Determining the Fertile Phase: A Comnparison of the Clearplan Easy Fertility Monitor(TM) With Self-Assessment of Cervical Mucus
Fertility Monitors

Richard J. Fehring
Reprint from Current Medical Research
Vol 15, No 1-2, Winter/Spring 2004
Washington, DC
Reproduced with Permission

The accurate determination of the 6 days of fertility during the menstrual cycle (i.e., the fertile phase) and the peak of fertility is critical for women and couples who wish to use natural biological markers to achieve or avoid pregnancy. Self-monitoring of cervical-vaginal mucus is one of the most common biological markers used in the selfassessment of the fertile window. However, cervical mucus can at times be a confusing and subjective biological marker.1,2,3,4 The Clearplan Easy Fertility Monitor (CPEFM) (Unipath Diagnostics Company, Princeton, New Jersey) is a relatively new electronic device that has been developed to help women determine their fertile window.5 The CPEFM measures urinary metabolites of estrogen and LH and provides the user with a daily indication of "low", "high" and "peak" fertility. Evidence from the manufacturer shows that, on average, the monitor will provide the user with 3-5 days of high to peak fertility. Research also shows a strong correlation of the CPEFM "peak" with the actual day of ovulation as determined by serial transvaginal ultrasound and serum measures of LH and the rise of circulating estrogen.6

Researchers from Marquette University and Atlanta, Georgia recently conducted a study to compare the beginning, peak, and length of fertility in a woman's menstrual cycle as determined by the CPEFM with the beginning, peak, and length of the fertile period as determined by self-monitoring of cervical mucus.7 The comparison was made with a 6-day fertile phase as the standard for comparison (i.e., the day of ovulation and the 5 days preceding ovulation). The estimated day of ovulation was defined as the day after the LH surge or, i.e., the second "peak" day on the CPEFM. One hundred volunteer women participants (mean age 29.4) were recruited for this study. They observed their cervical mucus and monitored their urine for estrogen and LH metabolites with the CPEFM on a daily basis for 2-6 cycles and generated 378 cycles of data; of these, 347 (92%) had a CPEFM peak. The beginning of the fertile window was, on average, day 11.8 (SD = 3.4) by the monitor and day 9.9 (SD = 3.0) by cervical mucus (r = 0.43, p < 0.001). The average first day of peak fertility by the monitor was 16.5 (SD = 3.6) and by cervical mucus 16.3 (SD = 3.7) (r = 0.85, p < 0.001). The mean length of the fertile phase by the monitor was 7.7 days (SD = 3.1) and by cervical mucus 10.9 days (SD = 3.7) (t = 12.7, p < 0.001).

Therefore, the beginning of the ferdle phase as determined by the CPEFM was, on average, almost 2 days later than the beginning of fertile phase as determined by the selfobservation of cervical mucus. These results make sense in that the monitor is based on an elevated threshold level of urinary estrogen and is designed to target the high and peak days of fertility, i.e., narrow the fertile window. The first externally observed signs of cervical mucus probably reflect a lower level of circulating estrogen.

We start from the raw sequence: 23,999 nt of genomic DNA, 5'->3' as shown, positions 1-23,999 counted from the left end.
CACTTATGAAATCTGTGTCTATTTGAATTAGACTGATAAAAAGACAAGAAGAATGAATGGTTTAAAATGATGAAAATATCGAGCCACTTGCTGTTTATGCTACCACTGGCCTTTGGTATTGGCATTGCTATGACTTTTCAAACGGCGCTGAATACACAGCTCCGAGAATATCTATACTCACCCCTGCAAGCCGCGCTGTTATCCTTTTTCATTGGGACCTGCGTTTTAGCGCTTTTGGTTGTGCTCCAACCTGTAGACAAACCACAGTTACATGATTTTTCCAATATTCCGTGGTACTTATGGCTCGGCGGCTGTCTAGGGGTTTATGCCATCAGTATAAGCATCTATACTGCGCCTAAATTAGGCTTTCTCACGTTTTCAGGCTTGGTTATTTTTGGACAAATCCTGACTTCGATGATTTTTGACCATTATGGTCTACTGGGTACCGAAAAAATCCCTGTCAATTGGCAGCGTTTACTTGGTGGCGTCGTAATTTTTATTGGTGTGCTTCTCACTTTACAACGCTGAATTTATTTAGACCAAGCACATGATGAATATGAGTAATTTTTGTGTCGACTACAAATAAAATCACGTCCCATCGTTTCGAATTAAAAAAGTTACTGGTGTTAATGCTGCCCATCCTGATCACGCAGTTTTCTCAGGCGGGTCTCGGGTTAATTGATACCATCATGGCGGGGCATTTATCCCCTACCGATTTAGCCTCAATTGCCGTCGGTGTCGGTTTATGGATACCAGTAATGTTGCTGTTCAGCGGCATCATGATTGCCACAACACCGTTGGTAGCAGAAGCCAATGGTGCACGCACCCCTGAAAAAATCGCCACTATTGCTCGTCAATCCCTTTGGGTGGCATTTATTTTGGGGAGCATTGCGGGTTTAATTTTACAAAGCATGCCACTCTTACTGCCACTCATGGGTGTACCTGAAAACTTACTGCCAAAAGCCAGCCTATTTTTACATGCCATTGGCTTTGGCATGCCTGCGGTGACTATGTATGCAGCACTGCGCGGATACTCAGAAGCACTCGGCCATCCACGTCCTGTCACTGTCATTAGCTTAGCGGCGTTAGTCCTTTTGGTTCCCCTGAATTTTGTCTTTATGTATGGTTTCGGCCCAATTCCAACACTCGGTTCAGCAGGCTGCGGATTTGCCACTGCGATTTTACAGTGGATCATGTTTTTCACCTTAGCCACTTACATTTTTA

The average day for the peak of fer!blity by the CPEFM and the self-observation of cervical mucus were very similar (i.e., day 16). The fact that the average length of the fertile phase as determined by cervical mucus was statistically longer by almost 4 days as compared to the CPEFM fertile phase was not surprising. The fertility monitor was designed to narrow the fertile window and past studies have shown that cervical mucus observations overestimate the fertile window by almost 200%. Cervical mucus monitoring also underestimated the beginning of the estimated 6-day fer!dle phase in about 26% of the cycles in this study. However, as expected, the CPEFM misses the beginning of the fertile window about 40% of the time.


Use of the monitor as a sole source of avoiding pregnancy would be easier and more accurate if the monitor provided a longer pre-ovulatory warning of fertility, i.e., detected a lower threshold of estrogen. On average, the monitor provides a long enough warning time in about 60% of the cycles. Therefore, to use the monitor as a method to avoid pregnancy would require the use of another marker, unless the woman user is comfortable with a 60% accuracy for the beginning of the fertile phase or uses the monitor as a post-ovulatory device only. Studies are underway to determine the effectiveness of these 2 approaches in using the CPEFM monitor as an aid to estimating the fertile window and avoiding pregnancy.(Richard J. Fehring)


1 Guida, M., Tommaselli, G.A., Palomba, S., et al. Efficacy of methods for determining ovulation in a natural family planning program. Fertility & Sterility. 1999;72:900-4. [Back]

2 Fehring, R. Accuracy of the peak day of cervical mucus as a biological marker of fertility. Contraception. 2002;66:231-5. [Back]

3 Moghissi, K.S. Prediction and detection of ovulation. Fertility & Sterility. 1980;34:89-98. [Back]

4 Moghissi, K.S. Cervical mucus changes and ovulation prediction and detection. Journal of Reproductive Medicine. 1986;31(Suppl): 748-53. [Back]

5 May, K. Home monitoring with the ClearPlan Easy Fertility Monitor for fertility awareness. Journal of International Medical Research. 2001;29 (Suppl 1): 14A-20A. [Back]

6 Behre, H.M., Kublage, J., Gassner, C., et al. Prediction of ovulation by urinary homone measurements with the home use Clearplan Fertilib Monitor: comparison with transvaginal ultrasound scans and serum hormone measurements. Human Reproduction. 2000;15:2478-82. [Back]

7 Fehring, R., Raviele, K. and Schneider, M. A comparison of the fertile phase as determined by the Clearplan Easy Fertilib Monitor and self-assessment of cervical mucus. Contraception. 2004;69:9-14. [Back]